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Great clip of a great descent - done it few times as its quite close to me. The upper part across the open hills is fantastic because you've got a long clear view for flat out speed - but wandering sheep can be a hazard - the lower part is steeper but hedges restrict the view and the odd lorry can block the way as this guy encountered. How come he was going so much faster than everyone else?

posted by amazon22 [150 posts]
5th August 2010 - 10:04

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yeah, made me wish i was in that wales. although i am going there tomorrow. although not with my bike, sadly...

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posted by Dave Atkinson [7258 posts]
5th August 2010 - 10:11

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amazon22 wrote:
Great clip of a great descent - done it few times as its quite close to me. The upper part across the open hills is fantastic because you've got a long clear view for flat out speed - but wandering sheep can be a hazard - the lower part is steeper but hedges restrict the view and the odd lorry can block the way as this guy encountered. How come he was going so much faster than everyone else?

I was only doing the short 63 mile version of the Tour of the Black mountains so I was riding flat out all the way round including the descents, I do love to descend though. Thankfully the rider at the end held me up otherwise I could of ended up a little closer to the lorry!!

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posted by stuke [302 posts]
5th August 2010 - 10:51

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Ah, didn't realise that was you! Yes, that certainly seemed to be flat out!

posted by amazon22 [150 posts]
7th August 2010 - 20:45

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It's a great book. I promptly went out and rode the ones local to me I'd not ridden before.

As for Gospel Pass; well memories of the southbound descent will live with me forever.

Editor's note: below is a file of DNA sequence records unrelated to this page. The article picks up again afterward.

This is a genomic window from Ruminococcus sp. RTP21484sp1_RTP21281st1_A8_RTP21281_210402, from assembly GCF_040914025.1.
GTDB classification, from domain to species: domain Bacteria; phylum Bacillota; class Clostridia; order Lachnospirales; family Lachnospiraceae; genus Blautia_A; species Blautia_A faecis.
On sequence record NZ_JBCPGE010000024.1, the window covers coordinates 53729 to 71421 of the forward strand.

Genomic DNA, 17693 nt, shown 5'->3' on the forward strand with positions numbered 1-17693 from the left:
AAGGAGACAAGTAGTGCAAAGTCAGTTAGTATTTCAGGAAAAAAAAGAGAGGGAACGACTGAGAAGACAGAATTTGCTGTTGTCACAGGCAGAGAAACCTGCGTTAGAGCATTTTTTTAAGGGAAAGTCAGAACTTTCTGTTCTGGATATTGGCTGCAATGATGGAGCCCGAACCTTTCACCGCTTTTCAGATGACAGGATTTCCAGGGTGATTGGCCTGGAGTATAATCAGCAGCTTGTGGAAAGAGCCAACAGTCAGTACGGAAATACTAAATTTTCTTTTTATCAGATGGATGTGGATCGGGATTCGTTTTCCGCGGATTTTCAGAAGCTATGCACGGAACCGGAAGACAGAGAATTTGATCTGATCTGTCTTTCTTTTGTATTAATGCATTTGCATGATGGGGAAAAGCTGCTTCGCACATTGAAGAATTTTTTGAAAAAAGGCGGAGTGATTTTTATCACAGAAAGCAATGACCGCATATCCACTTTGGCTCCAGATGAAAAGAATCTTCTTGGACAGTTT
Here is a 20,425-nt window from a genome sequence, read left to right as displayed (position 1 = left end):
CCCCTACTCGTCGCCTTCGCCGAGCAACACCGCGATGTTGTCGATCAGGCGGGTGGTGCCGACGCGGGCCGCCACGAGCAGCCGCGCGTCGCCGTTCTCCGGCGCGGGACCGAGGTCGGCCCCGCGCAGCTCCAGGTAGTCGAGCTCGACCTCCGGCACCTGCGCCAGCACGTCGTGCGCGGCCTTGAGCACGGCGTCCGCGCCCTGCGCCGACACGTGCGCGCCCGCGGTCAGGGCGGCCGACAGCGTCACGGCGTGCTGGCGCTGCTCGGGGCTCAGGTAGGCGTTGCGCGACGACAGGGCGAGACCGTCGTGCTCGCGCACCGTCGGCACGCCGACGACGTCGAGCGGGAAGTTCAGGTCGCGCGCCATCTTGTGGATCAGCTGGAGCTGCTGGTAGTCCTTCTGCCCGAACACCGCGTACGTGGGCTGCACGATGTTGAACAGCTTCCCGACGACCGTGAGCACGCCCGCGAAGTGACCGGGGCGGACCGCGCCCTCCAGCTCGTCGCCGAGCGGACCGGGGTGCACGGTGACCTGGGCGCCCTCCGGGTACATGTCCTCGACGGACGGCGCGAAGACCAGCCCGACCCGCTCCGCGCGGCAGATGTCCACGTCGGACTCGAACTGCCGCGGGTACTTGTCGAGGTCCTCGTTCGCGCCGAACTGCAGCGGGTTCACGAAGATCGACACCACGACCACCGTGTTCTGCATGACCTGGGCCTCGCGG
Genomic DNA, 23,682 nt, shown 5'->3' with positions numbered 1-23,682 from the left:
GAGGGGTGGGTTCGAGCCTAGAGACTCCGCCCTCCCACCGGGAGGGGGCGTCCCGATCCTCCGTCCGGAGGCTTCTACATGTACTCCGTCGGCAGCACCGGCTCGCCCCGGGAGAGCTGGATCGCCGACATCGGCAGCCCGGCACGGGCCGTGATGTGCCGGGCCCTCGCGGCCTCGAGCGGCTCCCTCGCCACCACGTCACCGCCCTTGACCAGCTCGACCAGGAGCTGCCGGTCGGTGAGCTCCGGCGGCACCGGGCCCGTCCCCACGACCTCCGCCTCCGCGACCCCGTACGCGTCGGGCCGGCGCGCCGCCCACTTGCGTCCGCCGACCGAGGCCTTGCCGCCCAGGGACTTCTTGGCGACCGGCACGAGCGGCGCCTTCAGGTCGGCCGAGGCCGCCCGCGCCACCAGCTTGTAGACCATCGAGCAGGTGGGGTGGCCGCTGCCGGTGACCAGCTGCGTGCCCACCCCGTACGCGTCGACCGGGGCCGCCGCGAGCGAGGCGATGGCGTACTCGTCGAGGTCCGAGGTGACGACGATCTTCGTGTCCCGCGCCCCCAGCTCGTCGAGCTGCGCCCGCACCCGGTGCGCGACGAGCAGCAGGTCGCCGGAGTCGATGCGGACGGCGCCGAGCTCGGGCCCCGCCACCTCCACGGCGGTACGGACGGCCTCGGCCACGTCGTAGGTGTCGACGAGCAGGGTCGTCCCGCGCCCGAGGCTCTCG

Really, though?

posted by workhard [358 posts]
9th August 2010 - 13:10

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workhard wrote:
As for Gospel Pass; well memories of the southbound descent will live with me forever.

it's a lot of fun going the other way too Smile

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posted by Dave Atkinson [7258 posts]
9th August 2010 - 13:21

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"There's no East Anglia section!"

Angry

Ok its flat as a pancake!
Crying

Where the heck do we train on hills??? or just drop down another cog in head winds?

I like my bike but it needs a hidden 25cc motor Smile

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posted by Fish_n_Chips [325 posts]
9th August 2010 - 18:51

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Aye Scotland does not get a fair showing and I agree with Dave's point about Simon's location. Still what's not to like - it's got a tick list... and what boy doesn't like one of those? Wink

Felix

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posted by Felix [109 posts]
9th August 2010 - 20:04

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Just got hold of a copy of this little volume. The enthusiasm is infectious, though while reading it you can't quite imagine the degree of suffering some of these climbs will inflict.

I was surprised Llanberis Pass is not featured. Also I wouldn't have chosen Jigger's Bank in Coalbrookdale over some of the other challenging climbs in the Shropshire hills. Still, I realise it is one man's choices - or his top 100, at least - and it will prompt me to ride up Jigger's Bank.

However, as well as prompting me to 'tick off' some of the ones near me it kept me awake last night making my own list: Machynlleth-Dylife, Talybont to Nant-y-Moch, Elan Valley and Craig Ddu west of Rhayader, Staylittle from both sides (Llanbrynmair and Llanidloes - the latter a real rollercoaster), Anchor from both sides (Kerry and Clun), Crimea Pass to the north of Blaenau Ffestiniog and lots more.

This could be a time-consuming project Smile

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posted by Simon E [1914 posts]
5th October 2011 - 12:56